Another bit of dissent arose over the question of recruiting more African American teachers. While all agreed on the need, the methods recommended for recruiting differed. Stewart was adamant in his advocacy for a different approach altogether. He stated that we cannot continue to rely upon importing African American teachers from the South: “We are going to have to start growing our own.”
Another question that evoked disparate responses concerned surplus school buildings — what should be done with the boarded-up buildings? One person suggested private sales, but T. Williams, the senior member of the panel, vigorously dissented, stating that if and when the population expands again, new facilities would be twice as expensive. He suggested that these facilities be retained for nonprofit usage. Other panelists seemed to agree.
A follow-up to the empty building question was the problem of the continued loss of students from the system. It was noted that students of color were leaving the district at a higher rate proportionately than White students.
One panelist suggested that exit polling be done to find out why they are leaving and what changes would be necessary to maintain them in the district. It was also noted that a loss of students also affects the overall district budget, inasmuch as state and federal funds are allocated on a per-pupil basis.
Another important question that received unanimous agreement was the matter of all-day, every-day kindergarten. It was noted that Minnesota is one of just 18 states that provide only half-day kindergarten.
Doug Mann, a former Minneapolis NAACP activist, injected the matter of school desegregation into most of his answers. He attributed much of the present problems of the district to segregation.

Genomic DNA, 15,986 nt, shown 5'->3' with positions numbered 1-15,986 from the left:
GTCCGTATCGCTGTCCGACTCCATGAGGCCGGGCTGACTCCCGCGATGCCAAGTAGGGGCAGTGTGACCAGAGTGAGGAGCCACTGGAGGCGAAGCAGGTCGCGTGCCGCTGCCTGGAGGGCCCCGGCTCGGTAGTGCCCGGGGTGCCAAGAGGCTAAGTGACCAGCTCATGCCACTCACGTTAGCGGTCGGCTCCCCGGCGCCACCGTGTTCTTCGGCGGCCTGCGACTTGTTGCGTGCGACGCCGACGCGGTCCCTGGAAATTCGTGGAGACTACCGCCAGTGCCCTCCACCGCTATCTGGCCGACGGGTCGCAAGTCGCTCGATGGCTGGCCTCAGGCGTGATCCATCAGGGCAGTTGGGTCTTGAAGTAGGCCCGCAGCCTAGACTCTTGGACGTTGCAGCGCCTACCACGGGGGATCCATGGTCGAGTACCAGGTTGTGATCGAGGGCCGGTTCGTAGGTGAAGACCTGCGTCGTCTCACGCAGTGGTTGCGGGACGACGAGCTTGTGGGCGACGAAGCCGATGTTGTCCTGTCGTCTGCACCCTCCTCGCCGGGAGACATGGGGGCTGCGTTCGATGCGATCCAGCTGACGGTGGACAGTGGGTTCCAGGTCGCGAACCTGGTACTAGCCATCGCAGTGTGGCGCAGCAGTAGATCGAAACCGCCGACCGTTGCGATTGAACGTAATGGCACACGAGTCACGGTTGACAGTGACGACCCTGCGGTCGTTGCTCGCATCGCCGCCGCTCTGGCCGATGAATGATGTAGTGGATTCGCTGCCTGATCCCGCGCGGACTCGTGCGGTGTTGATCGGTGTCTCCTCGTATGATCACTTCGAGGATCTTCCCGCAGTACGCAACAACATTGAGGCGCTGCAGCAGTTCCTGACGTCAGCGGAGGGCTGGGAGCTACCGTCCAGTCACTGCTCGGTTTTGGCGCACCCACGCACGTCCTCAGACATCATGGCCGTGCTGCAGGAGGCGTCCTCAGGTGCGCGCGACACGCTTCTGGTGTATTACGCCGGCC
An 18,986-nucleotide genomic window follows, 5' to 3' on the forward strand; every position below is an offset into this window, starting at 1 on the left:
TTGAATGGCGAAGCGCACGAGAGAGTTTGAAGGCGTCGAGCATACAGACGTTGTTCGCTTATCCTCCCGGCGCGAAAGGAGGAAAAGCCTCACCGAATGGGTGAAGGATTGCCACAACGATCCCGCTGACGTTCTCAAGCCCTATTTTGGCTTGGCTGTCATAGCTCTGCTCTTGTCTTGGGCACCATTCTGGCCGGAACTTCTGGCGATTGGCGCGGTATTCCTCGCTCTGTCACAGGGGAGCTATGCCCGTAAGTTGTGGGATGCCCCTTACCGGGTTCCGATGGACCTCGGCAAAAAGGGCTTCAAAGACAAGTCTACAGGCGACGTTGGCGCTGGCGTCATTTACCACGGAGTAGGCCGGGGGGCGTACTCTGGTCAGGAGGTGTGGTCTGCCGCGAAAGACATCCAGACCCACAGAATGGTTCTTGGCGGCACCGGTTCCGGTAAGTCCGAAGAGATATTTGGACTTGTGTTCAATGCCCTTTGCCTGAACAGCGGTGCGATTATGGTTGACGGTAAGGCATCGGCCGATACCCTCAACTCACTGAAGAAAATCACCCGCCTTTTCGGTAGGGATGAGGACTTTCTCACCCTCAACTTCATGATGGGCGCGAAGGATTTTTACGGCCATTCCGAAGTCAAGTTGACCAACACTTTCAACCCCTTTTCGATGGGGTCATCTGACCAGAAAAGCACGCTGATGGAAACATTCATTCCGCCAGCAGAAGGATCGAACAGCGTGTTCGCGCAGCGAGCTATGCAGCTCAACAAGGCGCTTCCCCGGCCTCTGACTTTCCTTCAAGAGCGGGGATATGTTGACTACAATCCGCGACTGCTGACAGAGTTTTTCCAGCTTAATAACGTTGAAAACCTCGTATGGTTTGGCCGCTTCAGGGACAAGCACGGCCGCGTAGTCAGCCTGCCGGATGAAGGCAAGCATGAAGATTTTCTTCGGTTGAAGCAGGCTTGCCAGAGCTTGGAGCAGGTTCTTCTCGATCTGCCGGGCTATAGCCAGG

The two African American candidates
T. Williams is the veteran and perhaps the most formidable candidate. He presently is employed as a senior project associate with Rainbow Research, Inc., but his community involvement and monitoring spans more than four decades. It dates back to the unrest of the 1960s when he and Larry Harris did the research leading to the establishment of the Urban Coalition.
Williams later became executive director of Phyllis Wheatley Community Center and an ombudsman for the state corrections department under three different governors. He then became a fellow at the Humphrey Institute, from which he did research for the initiation of projects in Chicago and Kansas City, among others.
Williams also did a stint as public housing director for the city. When asked why he chose to run for the MPS Board at this stage in his life, he replied, “I feel that my extensive experience in community building is sorely needed at this time.”
Chris Stewart is an articulate, determined young man who has strong ideas on remedying the ills of the system. His basic tenet regarding education is that the schools must prepare students for the world in which we live.
Stewart contends that secondary schools must place more emphasis on preparing students for career pathways leading directly to college or to the rapidly expanding technical world. He maintains that college preparation should not be the only option, inasmuch as fewer than 25 percent will end up with four-year degrees.
On the other hand, our highly technical society demands other marketable skills. As a business consultant with the government, Stewart indicates that he sees too many of those quality jobs unfilled. He also agrees with candidate Mann that the ultimate racial solution in America is integration, and feels that the Civil Rights Movement should not abandon integration as an aim.
Listening to the five candidates vying for the four vacant seats on the Minneapolis School Board for a couple of hours left this observer convinced that each has the capacity and determination to add meaningful contributions. One sad commentary to the whole evening was the dismally small audience turnout. With so many sponsors and soul food provided for attendees, it is unfortunate that so few of our people seem concerned enough to come.